Fintech Growth in Kenya: The Success of Mobile Money

While financial technology, or fintech, is booming in Asia, another continent is also using the advantages of technological innovations to facilitate growth in the financial sector. Africa’s fintech sector has grown significantly in recent years. African fintech businesses have raised $320 million in funding since the beginning of 2015. In 2017, the number of fintech companies in Africa had reached 491. A year later, in 2018, fintech growth proved particularly successful as 210 African fintech start-ups were able to raise $334.5 million in funding. A closer look at fintech in Africa reveals that Nigeria, South Africa, and Kenya are home to the largest fintech sectors on the continent. Reviewing Kenyan fintech innovations is particularly relevant since local fintech innovators have successfully responded to local market demands and paved the way for further fintech expansion.

Kenya has been able to establish the technological foundation for fintech innovation in the last ten years. Under the Vision 2030 development program, Kenyan leaders aim to foster industrialization, innovation, economic growth, social security, and political stability. In order to become a key player in the global digital market, Kenya installed four additional fiber-optic sea cables between 2009 and 2016. These enhance internet connectivity and reduce costs for consumers and companies. Kenya also seeks to increase the use of smartphones in the country in order to provide a platform for fintech innovation. Estimations suggest that mobile penetration (the number of active sim cards in relation to the total population) is approximately 100% and about 45.5% of all phone users possess smartphones in Kenya.

One of the most successful fintech innovations in Kenya is M-Pesa by telecommunications company Vodafone and domestic mobile networks operator Safaricom. M-Pesa is a mobile payment service that offers customers a range of financial services, including money transfers, loans, deposits, and savings. What makes M-Pesa particularly useful to customers is the fact that money can be transferred via text message, granting access to the service to anyone with a mobile phone. While developed countries often rely on smartphone-based online banking services, in 2007 Vodafone and Safaricom recognized that not all Kenyans had smartphones. They responded to local market demand by instead investing in mobile phone-reliant services.

Building on the success of M-Pesa, Safaricom has made efforts to expand its range of products. In 2016, the Kenyan mobile networks operator introduced the mysafaricom app for smartphones, which granted users access to M-Pesa and Safaricom services. The business later added the ability to make payments via QR codes. In mid-2017, M-Pesa 1 tap was launched, which allows customers to make transactions with one tap using a near-field communication (NFC) card, and NFC wristband, or an NFC phone sticker.

M-Pesa proved highly popular in Kenya and was subsequently adopted in other countries like Tanzania, South Africa, Afghanistan, India, and Romania. By 2010, three years after M-Pesa was introduced, 70% of Kenyan households and 50% of the poorer population living in remote, rural areas were utilizing the service. In 2019, over 22.6 million people in Kenya used M-Pesa. The Central Bank of Kenya has tracked the growth of mobile transactions since the emergence of M-Pesa and has concluded that mobile financial services were the most popular among customers. M-Pesa’s popularity is largely based on the fact that it gives millions of people in a commonly cash-based society access to professional financial services.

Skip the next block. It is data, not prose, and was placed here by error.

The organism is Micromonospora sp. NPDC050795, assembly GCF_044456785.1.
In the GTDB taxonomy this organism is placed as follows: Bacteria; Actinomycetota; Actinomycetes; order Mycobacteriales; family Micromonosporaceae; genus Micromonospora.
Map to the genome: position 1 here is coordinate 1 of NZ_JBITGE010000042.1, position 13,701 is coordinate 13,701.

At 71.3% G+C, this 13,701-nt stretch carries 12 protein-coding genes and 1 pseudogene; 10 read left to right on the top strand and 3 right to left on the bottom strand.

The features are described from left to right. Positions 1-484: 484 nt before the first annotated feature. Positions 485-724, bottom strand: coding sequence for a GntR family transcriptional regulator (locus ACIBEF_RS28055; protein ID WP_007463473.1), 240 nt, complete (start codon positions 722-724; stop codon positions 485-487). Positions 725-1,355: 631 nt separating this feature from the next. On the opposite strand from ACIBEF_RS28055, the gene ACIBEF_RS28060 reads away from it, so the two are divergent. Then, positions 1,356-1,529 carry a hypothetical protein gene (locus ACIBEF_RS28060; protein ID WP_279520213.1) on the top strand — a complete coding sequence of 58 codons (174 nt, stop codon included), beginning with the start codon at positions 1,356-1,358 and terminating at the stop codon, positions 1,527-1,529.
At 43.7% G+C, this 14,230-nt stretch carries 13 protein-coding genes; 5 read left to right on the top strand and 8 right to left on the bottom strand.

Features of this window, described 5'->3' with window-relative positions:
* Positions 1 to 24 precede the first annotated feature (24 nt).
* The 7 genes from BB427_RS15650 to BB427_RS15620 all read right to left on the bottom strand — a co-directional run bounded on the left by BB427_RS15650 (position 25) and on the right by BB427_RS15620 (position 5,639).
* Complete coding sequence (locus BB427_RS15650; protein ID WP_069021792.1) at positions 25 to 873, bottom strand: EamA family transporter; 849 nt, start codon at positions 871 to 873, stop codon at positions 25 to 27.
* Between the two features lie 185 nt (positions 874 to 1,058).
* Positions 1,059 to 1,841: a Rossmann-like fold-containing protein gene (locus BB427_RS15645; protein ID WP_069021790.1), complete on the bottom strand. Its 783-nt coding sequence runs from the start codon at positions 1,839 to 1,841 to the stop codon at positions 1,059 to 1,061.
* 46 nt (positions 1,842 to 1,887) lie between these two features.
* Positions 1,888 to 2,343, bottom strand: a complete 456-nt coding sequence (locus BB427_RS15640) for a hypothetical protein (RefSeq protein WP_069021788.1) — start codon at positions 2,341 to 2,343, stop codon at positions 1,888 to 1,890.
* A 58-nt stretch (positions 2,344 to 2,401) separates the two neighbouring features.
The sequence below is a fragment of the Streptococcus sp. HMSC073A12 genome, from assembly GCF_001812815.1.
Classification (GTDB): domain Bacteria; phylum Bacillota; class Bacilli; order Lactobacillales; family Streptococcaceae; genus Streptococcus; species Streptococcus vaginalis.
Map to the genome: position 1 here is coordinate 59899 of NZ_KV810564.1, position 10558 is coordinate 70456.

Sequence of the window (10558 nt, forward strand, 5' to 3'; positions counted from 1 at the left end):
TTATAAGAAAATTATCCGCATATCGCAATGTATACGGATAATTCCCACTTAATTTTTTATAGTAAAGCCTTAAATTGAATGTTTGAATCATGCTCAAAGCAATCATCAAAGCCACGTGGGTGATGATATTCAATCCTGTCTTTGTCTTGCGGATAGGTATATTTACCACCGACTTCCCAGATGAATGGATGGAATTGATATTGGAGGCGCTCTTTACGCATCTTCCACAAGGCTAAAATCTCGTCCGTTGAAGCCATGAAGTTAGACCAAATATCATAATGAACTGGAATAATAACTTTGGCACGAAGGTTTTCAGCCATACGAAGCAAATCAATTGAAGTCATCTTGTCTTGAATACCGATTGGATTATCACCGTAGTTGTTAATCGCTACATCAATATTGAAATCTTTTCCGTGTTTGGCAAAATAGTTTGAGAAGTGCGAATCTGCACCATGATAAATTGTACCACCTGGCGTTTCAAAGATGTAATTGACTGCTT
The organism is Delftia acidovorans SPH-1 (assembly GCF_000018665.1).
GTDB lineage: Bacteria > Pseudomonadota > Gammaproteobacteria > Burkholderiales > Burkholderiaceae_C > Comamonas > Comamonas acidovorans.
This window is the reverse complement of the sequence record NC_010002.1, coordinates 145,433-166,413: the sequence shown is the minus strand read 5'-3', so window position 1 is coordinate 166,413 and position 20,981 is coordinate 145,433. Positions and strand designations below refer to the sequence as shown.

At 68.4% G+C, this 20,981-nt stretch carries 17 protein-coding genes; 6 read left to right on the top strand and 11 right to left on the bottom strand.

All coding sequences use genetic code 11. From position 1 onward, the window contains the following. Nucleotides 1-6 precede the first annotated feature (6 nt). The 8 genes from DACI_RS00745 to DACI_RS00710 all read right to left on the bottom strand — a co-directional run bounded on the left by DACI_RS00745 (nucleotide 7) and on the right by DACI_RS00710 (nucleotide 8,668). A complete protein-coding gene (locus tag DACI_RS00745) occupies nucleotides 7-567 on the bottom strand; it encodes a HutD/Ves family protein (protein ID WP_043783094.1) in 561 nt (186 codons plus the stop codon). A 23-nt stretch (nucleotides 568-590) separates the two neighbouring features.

The popularity and many benefits of mobile and internet banking have pushed traditional branch-based banking into the background. As fintech solutions become more popular, an increasing number of people gain access to banking services. The Kenyan government appears to view this as a positive development and intends to continue encouraging fintech growth. Yet it also aims to exert regulatory control over the domestic financial market. In 2015, the Central Bank of Kenya warned against the use of bitcoin and other cryptocurrencies, arguing that they are not secure since transactions are largely anonymous. In 2018, Kenya’s government took a step towards controlled fintech growth and announced that it will establish a regulatory sandbox. Regulatory sandbox programs allow fintech start-ups to test out their business ideas with the supervision of government authorities, creating a safe and enabling environment for businesses and consumers.

In conclusion, these developments show that fintech solutions must adapt to local markets and demands in order to prove successful. M-Pesa is a prime example of this. With the launch of the regulatory sandbox program, the fintech market in Kenya has the potential to grow further. As a consequence, operational efficiency and service automation will increase as well. As these developments unfold, however, the Kenyan government should not only enforce regulatory mechanisms but also enhance cybersecurity measures in order to mitigate risks for businesses and customers.

About the Author

Yasemin Zeisl

Yasemin Zeisl is a Risk Analyst at Global Risk Intelligence. She earned her MSc in International Relations and Affairs from the London School of Economics and Political Science (LSE).

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